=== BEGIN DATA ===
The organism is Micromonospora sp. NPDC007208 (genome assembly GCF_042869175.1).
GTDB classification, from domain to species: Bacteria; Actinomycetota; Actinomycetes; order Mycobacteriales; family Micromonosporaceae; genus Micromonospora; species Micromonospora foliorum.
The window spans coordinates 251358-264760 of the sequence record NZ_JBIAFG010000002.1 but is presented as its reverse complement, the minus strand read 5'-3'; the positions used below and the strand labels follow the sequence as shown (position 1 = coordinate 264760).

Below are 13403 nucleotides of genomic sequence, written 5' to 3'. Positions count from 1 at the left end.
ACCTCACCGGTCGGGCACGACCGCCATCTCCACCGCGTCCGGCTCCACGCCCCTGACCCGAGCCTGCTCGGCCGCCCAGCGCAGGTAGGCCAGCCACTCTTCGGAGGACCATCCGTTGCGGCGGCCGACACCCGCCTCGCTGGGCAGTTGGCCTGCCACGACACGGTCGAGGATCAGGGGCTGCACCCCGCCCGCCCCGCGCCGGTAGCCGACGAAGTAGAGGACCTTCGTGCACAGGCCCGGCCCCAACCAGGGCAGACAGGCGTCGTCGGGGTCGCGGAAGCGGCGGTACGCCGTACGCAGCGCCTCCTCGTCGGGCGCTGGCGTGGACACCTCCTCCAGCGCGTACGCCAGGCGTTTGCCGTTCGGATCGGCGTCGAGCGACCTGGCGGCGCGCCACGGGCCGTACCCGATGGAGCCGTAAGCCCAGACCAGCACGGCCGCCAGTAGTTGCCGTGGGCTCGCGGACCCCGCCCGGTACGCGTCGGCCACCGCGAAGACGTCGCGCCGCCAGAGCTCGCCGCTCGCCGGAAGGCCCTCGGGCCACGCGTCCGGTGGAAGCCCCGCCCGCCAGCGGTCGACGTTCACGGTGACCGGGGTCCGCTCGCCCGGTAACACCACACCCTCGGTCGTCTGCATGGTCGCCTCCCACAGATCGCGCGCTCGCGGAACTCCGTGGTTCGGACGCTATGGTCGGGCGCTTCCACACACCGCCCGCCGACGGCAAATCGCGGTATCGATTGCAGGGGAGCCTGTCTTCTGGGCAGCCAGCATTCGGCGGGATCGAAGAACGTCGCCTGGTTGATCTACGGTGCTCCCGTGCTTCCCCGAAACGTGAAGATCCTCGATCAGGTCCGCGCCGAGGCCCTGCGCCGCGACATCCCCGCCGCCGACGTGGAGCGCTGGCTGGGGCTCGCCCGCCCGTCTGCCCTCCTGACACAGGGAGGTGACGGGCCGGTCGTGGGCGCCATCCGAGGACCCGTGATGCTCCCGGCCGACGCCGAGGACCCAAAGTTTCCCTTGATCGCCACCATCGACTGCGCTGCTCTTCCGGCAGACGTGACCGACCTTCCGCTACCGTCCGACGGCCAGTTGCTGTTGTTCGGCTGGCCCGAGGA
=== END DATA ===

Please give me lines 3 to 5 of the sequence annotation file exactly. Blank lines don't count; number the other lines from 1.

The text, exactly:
The window spans coordinates 251358-264760 of the sequence record NZ_JBIAFG010000002.1 but is presented as its reverse complement, the minus strand read 5'-3'; the positions used below and the strand labels follow the sequence as shown (position 1 = coordinate 264760).

Below are 13403 nucleotides of genomic sequence, written 5' to 3'. Positions count from 1 at the left end.
ACCTCACCGGTCGGGCACGACCGCCATCTCCACCGCGTCCGGCTCCACGCCCCTGACCCGAGCCTGCTCGGCCGCCCAGCGCAGGTAGGCCAGCCACTCTTCGGAGGACCATCCGTTGCGGCGGCCGACACCCGCCTCGCTGGGCAGTTGGCCTGCCACGACACGGTCGAGGATCAGGGGCTGCACCCCGCCCGCCCCGCGCCGGTAGCCGACGAAGTAGAGGACCTTCGTGCACAGGCCCGGCCCCAACCAGGGCAGACAGGCGTCGTCGGGGTCGCGGAAGCGGCGGTACGCCGTACGCAGCGCCTCCTCGTCGGGCGCTGGCGTGGACACCTCCTCCAGCGCGTACGCCAGGCGTTTGCCGTTCGGATCGGCGTCGAGCGACCTGGCGGCGCGCCACGGGCCGTACCCGATGGAGCCGTAAGCCCAGACCAGCACGGCCGCCAGTAGTTGCCGTGGGCTCGCGGACCCCGCCCGGTACGCGTCGGCCACCGCGAAGACGTCGCGCCGCCAGAGCTCGCCGCTCGCCGGAAGGCCCTCGGGCCACGCGTCCGGTGGAAGCCCCGCCCGCCAGCGGTCGACGTTCACGGTGACCGGGGTCCGCTCGCCCGGTAACACCACACCCTCGGTCGTCTGCATGGTCGCCTCCCACAGATCGCGCGCTCGCGGAACTCCGTGGTTCGGACGCTATGGTCGGGCGCTTCCACACACCGCCCGCCGACGGCAAATCGCGGTATCGATTGCAGGGGAGCCTGTCTTCTGGGCAGCCAGCATTCGGCGGGATCGAAGAACGTCGCCTGGTTGATCTACGGTGCTCCCGTGCTTCCCCGAAACGTGAAGATCCTCGATCAGGTCCGCGCCGAGGCCCTGCGCCGCGACATCCCCGCCGCCGACGTGGAGCGCTGGCTGGGGCTCGCCCGCCCGTCTGCCCTCCTGACACAGGGAGGTGACGGGCCGGTCGTGGGCGCCATCCGAGGACCCGTGATGCTCCCGGCCGACGCCGAGGACCCAAAGTTTCCCTTGATCGCCACCATCGACTGCGCTGCTCTTCCGGCAGACGTGACCGACCTTCCGCTACCGTCCGACGGCCAGTTGCTGTTGTTCGGCTGGCCCGAGGA